Wicklum notes that the vast majority of money raised during the Canadian Movember campaign goes directly to men’s health programs.

“Eighty-three per cent of all Canadian funds raised have been devoted to helping men live happier, healthier and longer lives,” he says.

Do you have a story you would like to share with The OMNIway? If so, please contact the newsroom at 800-294-0051, ext. 23, or e-mail deron(at)axiomnews.com.

If you have any feedback on this story, please contact the newsroom at 800-294-0051, ext. 23, or e-mail deron(at)axiomnews.com.

Streamway plans to create video about success of Music and Memory

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Program continues to improve quality of life for people with cognitive impairment

Streamway Villa’s Music and Memory program has been so successful at improving quality of life for residents with cognitive impairment that the home plans to work with The OMNIway in the new year to create a short documentary about the initiative.

Music and Memory is continuing to have a positive impact on Streamway Villa residents living with cognitive impairment, resulting in reduced administration of antipsychotic and antidepressant medications, fewer incidents of sundowning, increased socialization and less resistance to care.

The Music and Memory program trains people how to use personalized playlists loaded into iPods and related digital audio systems that help people living with cognitive impairment to reconnect with their environment through music-triggered memories.

“The majority of the time that we use the iPods, we accomplish the goal that we’re looking for,” Verleysen tells The OMNIway. “We see the reminiscing in their eyes, we see them clap and sing along.”

For example, one resident will stand up and start dancing – without using her walker or a chair for support – once she starts listening to her favourite music.

“It’s amazing to see,” Verleysen says.

This is the type of reaction Verleysen hopes to showcase in the video. Streamway Villa has captured these successes on video in the past. In July, she presented a video of a resident involved with the program who began humming to tunes and singing after listening to music.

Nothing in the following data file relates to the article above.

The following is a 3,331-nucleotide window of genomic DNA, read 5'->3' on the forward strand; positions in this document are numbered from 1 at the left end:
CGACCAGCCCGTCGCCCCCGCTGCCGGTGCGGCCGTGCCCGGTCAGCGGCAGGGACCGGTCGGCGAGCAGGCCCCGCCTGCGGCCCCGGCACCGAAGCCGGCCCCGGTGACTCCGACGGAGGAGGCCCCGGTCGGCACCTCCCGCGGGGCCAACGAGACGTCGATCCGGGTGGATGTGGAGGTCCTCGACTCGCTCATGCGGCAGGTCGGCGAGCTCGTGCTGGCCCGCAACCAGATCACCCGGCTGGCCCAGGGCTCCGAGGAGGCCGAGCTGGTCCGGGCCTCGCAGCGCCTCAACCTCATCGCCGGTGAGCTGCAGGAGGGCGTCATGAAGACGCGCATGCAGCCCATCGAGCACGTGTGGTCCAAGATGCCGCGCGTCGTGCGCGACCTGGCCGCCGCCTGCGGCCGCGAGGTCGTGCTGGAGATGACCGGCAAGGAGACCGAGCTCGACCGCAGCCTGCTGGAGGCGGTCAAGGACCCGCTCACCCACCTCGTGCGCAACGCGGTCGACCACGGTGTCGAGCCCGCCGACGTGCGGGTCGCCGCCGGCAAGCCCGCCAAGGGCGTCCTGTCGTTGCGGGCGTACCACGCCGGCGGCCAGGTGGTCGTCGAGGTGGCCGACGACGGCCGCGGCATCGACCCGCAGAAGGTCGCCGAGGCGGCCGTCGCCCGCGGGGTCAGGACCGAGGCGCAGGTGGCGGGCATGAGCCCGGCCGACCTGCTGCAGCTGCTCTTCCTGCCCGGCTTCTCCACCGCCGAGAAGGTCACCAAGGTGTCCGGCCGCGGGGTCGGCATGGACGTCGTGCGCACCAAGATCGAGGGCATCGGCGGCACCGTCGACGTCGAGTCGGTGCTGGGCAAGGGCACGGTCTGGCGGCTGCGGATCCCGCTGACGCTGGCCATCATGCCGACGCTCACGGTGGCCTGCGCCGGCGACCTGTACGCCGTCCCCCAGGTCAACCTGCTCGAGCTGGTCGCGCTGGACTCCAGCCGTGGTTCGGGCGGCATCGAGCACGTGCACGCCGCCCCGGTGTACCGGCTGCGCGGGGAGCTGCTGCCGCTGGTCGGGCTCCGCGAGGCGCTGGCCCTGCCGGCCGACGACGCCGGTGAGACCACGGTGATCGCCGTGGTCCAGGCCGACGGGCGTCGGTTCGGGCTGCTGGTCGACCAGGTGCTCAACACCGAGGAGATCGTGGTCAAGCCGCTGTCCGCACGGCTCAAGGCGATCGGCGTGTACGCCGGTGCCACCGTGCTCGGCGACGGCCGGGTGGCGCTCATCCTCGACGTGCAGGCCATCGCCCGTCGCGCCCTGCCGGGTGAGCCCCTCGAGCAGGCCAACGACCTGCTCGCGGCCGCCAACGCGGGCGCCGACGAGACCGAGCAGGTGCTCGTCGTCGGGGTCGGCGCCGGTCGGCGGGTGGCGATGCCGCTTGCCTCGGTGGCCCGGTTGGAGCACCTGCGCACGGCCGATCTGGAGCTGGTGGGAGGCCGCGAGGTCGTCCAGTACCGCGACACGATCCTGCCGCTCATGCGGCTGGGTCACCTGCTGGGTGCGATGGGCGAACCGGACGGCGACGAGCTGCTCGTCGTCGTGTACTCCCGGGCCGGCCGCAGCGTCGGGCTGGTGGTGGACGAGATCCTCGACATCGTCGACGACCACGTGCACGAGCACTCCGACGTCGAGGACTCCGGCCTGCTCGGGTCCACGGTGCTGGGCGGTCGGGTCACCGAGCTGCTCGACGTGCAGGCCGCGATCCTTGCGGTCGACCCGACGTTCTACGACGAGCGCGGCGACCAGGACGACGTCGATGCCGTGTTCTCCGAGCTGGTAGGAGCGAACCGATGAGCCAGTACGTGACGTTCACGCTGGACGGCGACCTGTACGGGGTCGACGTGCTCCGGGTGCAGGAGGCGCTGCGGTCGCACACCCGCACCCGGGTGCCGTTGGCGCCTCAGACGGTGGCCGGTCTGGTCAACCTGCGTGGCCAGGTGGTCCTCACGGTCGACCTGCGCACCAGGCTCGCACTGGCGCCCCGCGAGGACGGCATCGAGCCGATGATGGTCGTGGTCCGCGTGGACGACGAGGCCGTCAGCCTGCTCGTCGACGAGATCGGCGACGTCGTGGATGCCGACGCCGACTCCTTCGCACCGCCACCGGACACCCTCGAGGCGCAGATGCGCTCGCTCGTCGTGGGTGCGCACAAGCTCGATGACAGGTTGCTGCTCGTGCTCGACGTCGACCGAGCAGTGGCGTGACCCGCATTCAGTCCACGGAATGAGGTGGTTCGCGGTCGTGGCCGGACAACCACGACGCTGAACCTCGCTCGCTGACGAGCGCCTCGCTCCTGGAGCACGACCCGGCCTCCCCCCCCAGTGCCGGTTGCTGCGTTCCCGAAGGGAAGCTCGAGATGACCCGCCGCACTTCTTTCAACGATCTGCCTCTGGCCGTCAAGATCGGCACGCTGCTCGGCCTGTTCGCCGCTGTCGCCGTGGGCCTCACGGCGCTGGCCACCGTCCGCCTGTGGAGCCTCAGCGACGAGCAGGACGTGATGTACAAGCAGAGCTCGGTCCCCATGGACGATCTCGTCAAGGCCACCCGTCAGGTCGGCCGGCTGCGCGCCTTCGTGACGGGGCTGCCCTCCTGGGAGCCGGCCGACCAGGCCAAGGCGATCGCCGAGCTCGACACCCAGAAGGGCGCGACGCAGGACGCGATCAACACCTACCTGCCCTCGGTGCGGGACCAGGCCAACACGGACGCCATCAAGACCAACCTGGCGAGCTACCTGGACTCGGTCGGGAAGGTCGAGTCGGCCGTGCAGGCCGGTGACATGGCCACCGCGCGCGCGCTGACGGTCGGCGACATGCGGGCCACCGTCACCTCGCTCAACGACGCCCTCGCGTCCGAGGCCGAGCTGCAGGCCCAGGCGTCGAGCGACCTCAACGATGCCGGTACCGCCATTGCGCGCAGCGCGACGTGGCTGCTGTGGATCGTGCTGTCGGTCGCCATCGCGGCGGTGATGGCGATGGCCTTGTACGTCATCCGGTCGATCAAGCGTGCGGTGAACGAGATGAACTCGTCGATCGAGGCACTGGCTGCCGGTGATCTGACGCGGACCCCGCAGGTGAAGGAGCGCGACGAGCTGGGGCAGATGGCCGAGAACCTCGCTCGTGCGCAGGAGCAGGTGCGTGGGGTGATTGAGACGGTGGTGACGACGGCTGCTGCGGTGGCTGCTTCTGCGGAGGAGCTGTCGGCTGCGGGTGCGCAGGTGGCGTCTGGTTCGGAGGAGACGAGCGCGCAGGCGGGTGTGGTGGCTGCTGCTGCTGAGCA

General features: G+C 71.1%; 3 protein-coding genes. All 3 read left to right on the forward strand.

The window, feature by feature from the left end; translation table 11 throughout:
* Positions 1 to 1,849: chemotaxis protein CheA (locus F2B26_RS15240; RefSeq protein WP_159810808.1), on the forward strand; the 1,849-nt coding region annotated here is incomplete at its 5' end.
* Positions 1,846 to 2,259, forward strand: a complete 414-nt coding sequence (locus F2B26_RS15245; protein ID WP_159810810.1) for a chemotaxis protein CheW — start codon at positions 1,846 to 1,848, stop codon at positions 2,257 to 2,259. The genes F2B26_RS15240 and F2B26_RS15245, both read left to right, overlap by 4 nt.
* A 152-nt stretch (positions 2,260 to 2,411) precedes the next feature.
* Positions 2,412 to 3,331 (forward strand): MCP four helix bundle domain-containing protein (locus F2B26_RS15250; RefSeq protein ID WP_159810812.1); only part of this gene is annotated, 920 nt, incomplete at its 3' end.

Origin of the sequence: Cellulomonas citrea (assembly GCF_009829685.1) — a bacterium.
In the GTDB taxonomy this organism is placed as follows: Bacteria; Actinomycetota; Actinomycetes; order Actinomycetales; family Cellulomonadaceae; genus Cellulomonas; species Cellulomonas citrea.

To date, the Cobourg long-term care home has about 20 iPods, most of which have been provided through donations.

A recommended first step for any long-term care home interested in launching a similar project is to speak with family and residents’ councils about the proven benefits of using iPods, and encourage them to fund a project, Verleysen says.

Homes can also create an iTunes account to download music and get the ball rolling, she adds.

Music and Memory was started by Dan Cohen, an American social worker who found that when music was played through iPods for people living in long-term care homes, there was a remarkable improvement in their cognition.

The experiment was the subject of the 2014 documentary Alive Inside: A Story of Music and Memory.

Do you have a story you would like to share with The OMNIway? If so, please contact the newsroom at 800-294-0051, ext. 23, or e-mail deron(at)axiomnews.com.

If you have any feedback on this story, please contact the newsroom at 800-294-0051, ext. 23, or e-mail deron(at)axiomnews.com.

Editorial: OMNI’s people truly create an atmosphere of hope, purpose and belonging

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We have reached the end of 2015. It’s that time to reflect on the past year. While OMNI Health Care has continued its focus on enhancing quality across the organization from a corporate level, it’s truly the people working in each of the 18 long-term care homes that have made the greatest difference. Read more

Making a difference energizes Inspired Leader

Garden Terrace administrator Carolyn Della Foresta hugging one of her buddies at the long-term care home.

Garden Terrace administrator Carolyn Della Foresta hugging one of her buddies at the long-term care home.

Garden Terrace administrator will continue her inspiring leadership at Almonte Country Haven in the new year

Carolyn Della Foresta is committed to providing the leadership she does because she loves to see the ripple effect of positive results with residents as well as happy families and staff. Read more

Christmas outbreaks won’t dampen Garden Terrace staff parties this year

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Kanata long-term care home hosts celebrations early

For the past three years, Garden Terrace’s Christmas staff parties have had to be pushed to January as outbreaks inevitably occur around the holiday season. Read more

Country Terrace LEA also makes her mark in the wrestling ring

Country Terrace life enrichment aide Alicia Vanderhoven has another career – as professional wrestler Leah von Dutch. She is seen here with two of her title belts.

Country Terrace life enrichment aide Alicia Vanderhoven has another career – as professional wrestler Leah von Dutch. She is seen here with her title belts.

Alicia Vanderhoven’s other career has included tours with the WWE

It’s not unheard-of for people to have two careers, but Country Terrace life enrichment aide (LEA) Alicia Vanderhoven can certainly claim to have another job that’s both a little different and more exciting than most. Read more

Wildwood Care Centre proving successful at mitigating pain issues

Wildwood Care Centre

Wildwood Care Centre

Data shows home has exceptionally strong pain-management program

Wildwood Care Centre is showing the lowest incidence of residents with pain issues in OMNI Health Care’s 18 long-term care homes, according to the organization’s quality indicator chart. Read more